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Conjoined by Circumstances

Over the years, Israel and the US have evolved an understanding that transcends the worldview of the occupants of the White House or Smolenskin Street. Leaders of the two countries have to do business with each other, come what may

Let there be no mistake. The Israel-US friendship is not the Indo-Bangladeshi relationship. The latter centres around individuals, and more particularly on who is at the helm of affairs in Dhaka. Ever since multi-party elections were introduced in Bangladesh in 1991, there is a set pattern. India’s fortunes improve when Sheikh Hasina is in power and get cold when Khaleda Zia replaces her. Despite all tensions and disagreements, however, Israel’s relations with the US are radically different from that model centred on individuals and their eccentricities. Neither Barack Obama’s re-election nor his defeat in November will materially affect the Israeli-American relations.

Reasons are not difficult to fathom. Over the years, both countries have evolved an understanding that transcends the worldview of the occupants of the White House or Smolenskin Street in Jerusalem. Even if Mitt Romney were to capture the White House, which is increasingly becoming a difficult, things will not be radically different. The same holds true for Israeli Prime Minister Benjamin Netanyahu or his successor following the next Knesset election.

Ever since former US President Harry S Truman granted recognition literally within minutes after David Ben-Gurion and his colleagues declared the State of Israel on 14 May 1948, the US has remained the staunchest friend, partner and ally of that country. The bipartisan consensus within the US has been critical for its political bonding, economic assistance and military-technological commitments to Israel. Many Western and Third World countries envy the relationship and some of the criticisms against Israel come from their jealousies and failures.

This historic relationship has not been tension free. There were problems, differences and even acrimonious debates. Most were behind closed doors and some in the open and brazen. That is natural and inevitable. Survival is an existential issue for Israel, and protected by ocean and distance from troubled main lands, the US can be more relaxed.  Moreover, the US would have to square its commitments to Israel with its other oil and strategic interests in the Middle East. Hence, doomsayers have being predicting the American abandonment of Israel; there are some of these within India as well.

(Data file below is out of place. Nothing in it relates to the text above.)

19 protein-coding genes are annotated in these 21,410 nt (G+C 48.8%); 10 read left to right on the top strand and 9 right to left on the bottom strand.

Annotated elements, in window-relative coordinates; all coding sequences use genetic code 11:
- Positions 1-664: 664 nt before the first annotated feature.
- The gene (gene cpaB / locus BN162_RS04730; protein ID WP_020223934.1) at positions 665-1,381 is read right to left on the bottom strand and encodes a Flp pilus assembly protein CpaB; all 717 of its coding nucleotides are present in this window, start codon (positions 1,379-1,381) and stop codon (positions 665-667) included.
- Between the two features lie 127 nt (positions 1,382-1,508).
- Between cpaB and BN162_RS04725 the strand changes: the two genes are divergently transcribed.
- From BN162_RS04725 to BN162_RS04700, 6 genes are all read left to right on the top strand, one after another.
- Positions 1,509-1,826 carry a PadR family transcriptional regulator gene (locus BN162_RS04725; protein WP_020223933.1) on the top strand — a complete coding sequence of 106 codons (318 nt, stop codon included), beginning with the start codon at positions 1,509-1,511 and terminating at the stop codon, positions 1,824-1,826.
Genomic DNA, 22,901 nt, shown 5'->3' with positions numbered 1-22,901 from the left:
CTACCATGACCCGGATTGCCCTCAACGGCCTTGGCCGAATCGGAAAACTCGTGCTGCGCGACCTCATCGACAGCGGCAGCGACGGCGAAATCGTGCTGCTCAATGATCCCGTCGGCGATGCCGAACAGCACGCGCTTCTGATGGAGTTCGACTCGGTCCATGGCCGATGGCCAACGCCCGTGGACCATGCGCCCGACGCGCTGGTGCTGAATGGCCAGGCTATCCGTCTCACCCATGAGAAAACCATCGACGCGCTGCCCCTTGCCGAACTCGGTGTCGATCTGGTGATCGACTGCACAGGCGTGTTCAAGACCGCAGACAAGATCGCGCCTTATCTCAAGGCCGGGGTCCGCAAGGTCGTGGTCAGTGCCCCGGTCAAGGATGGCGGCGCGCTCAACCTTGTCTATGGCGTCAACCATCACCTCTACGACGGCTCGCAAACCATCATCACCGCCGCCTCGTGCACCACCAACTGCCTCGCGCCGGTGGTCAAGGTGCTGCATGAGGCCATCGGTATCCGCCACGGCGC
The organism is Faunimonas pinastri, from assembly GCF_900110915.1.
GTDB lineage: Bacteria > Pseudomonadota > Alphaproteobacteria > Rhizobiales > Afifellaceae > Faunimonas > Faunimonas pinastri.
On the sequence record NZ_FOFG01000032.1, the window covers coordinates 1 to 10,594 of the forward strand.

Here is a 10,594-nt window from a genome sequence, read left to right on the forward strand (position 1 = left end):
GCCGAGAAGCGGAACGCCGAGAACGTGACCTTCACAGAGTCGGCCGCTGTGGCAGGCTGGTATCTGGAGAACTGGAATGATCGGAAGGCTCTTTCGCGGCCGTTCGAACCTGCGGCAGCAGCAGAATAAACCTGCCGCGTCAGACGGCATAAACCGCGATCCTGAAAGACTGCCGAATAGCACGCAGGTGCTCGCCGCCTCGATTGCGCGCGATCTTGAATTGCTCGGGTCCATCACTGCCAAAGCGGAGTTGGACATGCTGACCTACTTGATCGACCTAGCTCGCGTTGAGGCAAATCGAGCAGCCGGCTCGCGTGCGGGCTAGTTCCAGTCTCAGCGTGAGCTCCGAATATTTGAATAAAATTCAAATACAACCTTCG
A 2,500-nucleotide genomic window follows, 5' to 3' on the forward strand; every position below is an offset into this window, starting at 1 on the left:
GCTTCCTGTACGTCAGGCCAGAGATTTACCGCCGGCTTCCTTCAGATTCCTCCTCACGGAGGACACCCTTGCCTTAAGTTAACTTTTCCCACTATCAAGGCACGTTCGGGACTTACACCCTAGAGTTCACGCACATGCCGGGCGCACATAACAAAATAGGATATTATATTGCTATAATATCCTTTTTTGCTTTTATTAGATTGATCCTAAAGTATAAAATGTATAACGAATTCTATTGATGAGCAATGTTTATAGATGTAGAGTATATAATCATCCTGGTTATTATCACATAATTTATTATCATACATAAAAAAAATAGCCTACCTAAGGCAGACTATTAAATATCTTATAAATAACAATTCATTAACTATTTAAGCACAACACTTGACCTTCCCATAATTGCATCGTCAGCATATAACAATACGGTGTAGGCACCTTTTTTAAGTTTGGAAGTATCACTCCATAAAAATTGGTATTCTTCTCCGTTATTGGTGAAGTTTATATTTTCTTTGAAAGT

Very often, the US had to protect Israel but still worry about its other interests in the region. During the Kuwait crisis, for example, former President George Bush (Sr.) had one simple request to former Prime Minister of Israel, Yitzhak Shamir: Stay silent and do nothing. The Israeli leader kept his word even when Iraqi Scuds were raining over his country.

This time around both countries, more especially their leaders, differ over the Iranian nuclear programme. Not that US President Barack Obama gives the benefit of doubt to Iranian ambitions or Tehran’s claims of peaceful intent. Like Israel, the Obama Administration views Iranian nuclear programme as a threat to regional peace and stability. Since assuming office in 2009, Obama had taken a number of measures towards isolating Iran internationally and imposed a series of unilateral and multilateral sanctions. By curbing Iranian oil industry, its principal foreign exchange earner, the US seeks to bring about a change in Iran’s nuclear policy. Till now, isolation, economic sanction and unanimous or near unanimous UN Security Council resolutions have not worked. This in turn has caused greater anxiety inside Israel and intensified speculations about an Israeli military strike against key Iranian nuclear installations.